“That’s really the hardest role to find, I think, in the game today — a prototypical, true leadoff guy,” Diamondbacks general manager Kevin Towers said. “There just aren’t many of them out there anymore. We probably have been asked about [Adam Eaton] in trades more than [Justin] Upton or anybody over the last year.”

Admittedly, Eaton, a rookie centerfielder, was also a more desirable trade target because he would be far less costly both in terms of player talent and in salary: he made the major league minimum last year, while Upton, who was traded to the Braves last month in a seven-player deal, is owed more than $38 million. Nevertheless, Eaton also has “game-changing speed,” according to Towers, who noted that his 24-year-old outfielder has “got enough power that he can be dangerous at times, but the outfield is going to have to be on their toes. He’s going to take the extra base if they don’t field it cleanly.”

Arizona ranked 14th in the majors in leadoff OBP last year, a ranking that figures to improve this season if Eaton continues at the pace he set for himself last year in the minors — a .355 average and .456 OBP in three seasons across four levels. In a late-season cameo in the big leagues, he hit .259 with a .382 OBP in 103 plate appearances.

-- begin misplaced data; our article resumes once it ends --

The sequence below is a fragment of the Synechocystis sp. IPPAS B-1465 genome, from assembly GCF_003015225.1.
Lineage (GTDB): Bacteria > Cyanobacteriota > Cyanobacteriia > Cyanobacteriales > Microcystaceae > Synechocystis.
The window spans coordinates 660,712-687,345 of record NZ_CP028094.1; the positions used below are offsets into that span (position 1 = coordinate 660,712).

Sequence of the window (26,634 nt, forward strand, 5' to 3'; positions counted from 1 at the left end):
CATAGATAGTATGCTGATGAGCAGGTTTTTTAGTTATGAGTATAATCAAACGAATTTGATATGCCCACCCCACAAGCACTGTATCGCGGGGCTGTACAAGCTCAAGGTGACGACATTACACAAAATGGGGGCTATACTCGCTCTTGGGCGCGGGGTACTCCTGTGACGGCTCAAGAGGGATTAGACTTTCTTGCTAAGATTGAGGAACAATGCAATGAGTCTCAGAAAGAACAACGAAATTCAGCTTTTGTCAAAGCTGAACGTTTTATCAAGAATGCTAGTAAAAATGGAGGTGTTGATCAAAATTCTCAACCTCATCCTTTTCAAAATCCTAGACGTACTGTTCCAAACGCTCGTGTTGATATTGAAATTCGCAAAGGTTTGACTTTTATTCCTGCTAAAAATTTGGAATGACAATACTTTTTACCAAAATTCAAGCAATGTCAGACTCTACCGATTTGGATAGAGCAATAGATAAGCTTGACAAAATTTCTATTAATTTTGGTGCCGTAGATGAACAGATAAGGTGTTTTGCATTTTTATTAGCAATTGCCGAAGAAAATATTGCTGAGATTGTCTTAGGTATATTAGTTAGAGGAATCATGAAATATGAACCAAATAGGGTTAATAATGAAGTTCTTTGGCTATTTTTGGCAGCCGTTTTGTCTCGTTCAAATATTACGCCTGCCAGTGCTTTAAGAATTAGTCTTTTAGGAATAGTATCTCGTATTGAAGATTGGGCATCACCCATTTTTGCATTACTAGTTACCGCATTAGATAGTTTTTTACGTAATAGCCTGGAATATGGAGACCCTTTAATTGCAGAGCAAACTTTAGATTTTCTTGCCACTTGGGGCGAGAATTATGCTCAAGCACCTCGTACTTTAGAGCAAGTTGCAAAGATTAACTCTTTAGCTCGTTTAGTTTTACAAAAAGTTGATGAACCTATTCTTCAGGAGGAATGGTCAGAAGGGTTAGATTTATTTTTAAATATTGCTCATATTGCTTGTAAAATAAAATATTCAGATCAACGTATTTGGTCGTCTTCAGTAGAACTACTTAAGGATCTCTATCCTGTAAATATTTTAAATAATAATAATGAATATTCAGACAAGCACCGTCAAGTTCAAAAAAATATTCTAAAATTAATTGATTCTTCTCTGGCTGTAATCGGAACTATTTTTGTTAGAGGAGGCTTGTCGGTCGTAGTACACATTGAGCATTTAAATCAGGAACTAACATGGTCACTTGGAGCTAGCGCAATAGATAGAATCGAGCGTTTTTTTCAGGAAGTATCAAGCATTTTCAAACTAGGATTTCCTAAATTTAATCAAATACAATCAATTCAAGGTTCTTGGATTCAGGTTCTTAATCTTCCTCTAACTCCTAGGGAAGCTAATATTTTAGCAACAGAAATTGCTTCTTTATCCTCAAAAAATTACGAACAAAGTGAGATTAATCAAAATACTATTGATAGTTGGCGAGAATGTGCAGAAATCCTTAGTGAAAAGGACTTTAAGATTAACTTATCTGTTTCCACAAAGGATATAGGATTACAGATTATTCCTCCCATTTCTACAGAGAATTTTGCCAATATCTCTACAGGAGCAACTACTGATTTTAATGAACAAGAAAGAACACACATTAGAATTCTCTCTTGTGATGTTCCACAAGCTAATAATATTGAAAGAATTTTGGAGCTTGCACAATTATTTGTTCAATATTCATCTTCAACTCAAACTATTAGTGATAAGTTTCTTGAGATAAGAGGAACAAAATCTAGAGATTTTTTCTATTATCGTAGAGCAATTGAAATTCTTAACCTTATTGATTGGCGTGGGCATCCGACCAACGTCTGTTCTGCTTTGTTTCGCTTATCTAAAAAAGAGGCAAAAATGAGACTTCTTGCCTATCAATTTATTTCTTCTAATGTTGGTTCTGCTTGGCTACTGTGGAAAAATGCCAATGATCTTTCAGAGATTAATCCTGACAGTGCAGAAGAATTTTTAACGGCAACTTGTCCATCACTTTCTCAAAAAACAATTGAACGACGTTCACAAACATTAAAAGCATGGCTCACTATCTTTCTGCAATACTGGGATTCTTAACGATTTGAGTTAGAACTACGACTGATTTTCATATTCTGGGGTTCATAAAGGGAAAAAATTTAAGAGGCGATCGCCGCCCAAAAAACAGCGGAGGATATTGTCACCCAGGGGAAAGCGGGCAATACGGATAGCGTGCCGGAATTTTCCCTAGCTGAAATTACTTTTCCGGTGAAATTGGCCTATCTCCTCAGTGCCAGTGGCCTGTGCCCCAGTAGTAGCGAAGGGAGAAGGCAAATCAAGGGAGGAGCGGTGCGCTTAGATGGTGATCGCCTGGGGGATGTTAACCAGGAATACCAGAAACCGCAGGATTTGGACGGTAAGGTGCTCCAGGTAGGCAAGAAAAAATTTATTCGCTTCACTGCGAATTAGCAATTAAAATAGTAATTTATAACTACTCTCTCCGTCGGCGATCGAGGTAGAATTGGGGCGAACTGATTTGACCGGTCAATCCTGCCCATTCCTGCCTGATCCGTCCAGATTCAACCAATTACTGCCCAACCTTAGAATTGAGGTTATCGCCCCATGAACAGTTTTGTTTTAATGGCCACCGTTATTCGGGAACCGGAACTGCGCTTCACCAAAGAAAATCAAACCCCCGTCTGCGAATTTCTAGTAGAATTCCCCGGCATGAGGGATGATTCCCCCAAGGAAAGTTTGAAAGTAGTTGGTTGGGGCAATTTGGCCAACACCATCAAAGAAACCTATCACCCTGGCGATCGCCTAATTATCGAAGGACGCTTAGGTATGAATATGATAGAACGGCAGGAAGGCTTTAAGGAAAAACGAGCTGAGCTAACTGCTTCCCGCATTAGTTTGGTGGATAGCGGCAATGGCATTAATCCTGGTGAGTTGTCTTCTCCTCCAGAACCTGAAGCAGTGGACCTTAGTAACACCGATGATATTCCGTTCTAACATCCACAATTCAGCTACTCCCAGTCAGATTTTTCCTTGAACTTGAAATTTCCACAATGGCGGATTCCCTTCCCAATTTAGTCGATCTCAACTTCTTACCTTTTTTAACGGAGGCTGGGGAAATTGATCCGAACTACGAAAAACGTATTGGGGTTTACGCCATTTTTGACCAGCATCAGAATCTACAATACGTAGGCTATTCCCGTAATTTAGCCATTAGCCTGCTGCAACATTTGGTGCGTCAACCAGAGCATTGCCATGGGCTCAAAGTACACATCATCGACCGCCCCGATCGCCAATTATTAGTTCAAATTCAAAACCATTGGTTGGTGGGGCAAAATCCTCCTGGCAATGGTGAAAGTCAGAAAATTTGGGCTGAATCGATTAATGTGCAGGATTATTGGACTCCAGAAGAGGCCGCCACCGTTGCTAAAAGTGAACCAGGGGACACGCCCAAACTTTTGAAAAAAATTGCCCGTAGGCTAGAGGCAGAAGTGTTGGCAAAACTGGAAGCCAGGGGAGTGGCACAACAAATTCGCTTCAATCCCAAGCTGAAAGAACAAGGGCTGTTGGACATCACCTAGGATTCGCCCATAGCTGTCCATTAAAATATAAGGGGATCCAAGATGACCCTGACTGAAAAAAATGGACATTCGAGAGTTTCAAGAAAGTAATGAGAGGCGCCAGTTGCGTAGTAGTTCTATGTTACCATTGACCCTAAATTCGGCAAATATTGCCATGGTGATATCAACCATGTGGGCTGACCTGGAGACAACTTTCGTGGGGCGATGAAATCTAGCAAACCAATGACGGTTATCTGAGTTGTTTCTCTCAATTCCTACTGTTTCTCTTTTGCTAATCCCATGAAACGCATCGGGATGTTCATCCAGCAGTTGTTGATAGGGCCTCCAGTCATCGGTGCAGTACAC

Choo doesn’t have the same speed as Eaton, but he has stolen at least 21 bases in three of the last four seasons. Leadoff hitters across baseball stole 815 bases last year, which was down from 953 in ’11 and ranked 28th in the 35 seasons since 1978.

“On-base percentage is good, [but it’s] a lot better if you can run,” Baker said. “If not, you end up just putting the pitcher in stretch, which is good too, but you’ve got to have somebody drive you in after you get on base.”

Having a man on base opens up holes where infielders are holding him on base and puts pressure on pitchers working from the stretch. Last season pitchers allowed a .249/.308/.398 batting line when no one was on base, but a .262/.333/.415 line with runners on.

“On-base percentage is good, [but it’s] a lot better if you can run,” Baker said. “If not, you end up just putting the pitcher in the stretch, which is good too, but you’ve got to have somebody drive you in after you get on base.”

Baker’s lineups aren’t always optimized with strong on-base skills at the top of the lineup — critiquing his lineups seems to be common practice in Cincinnati — but last season’s woes weren’t his fault. He tried seven players in the leadoff spot, with four of them starting at least 11 games there, but none succeeded: Zack Cozart (101 starts, .262 OBP), Brandon Phillips (28 starts, .254 OBP), Drew Stubbs (17 starts, .237 OBP) and Chris Heisey (11 starts, .269 OPB).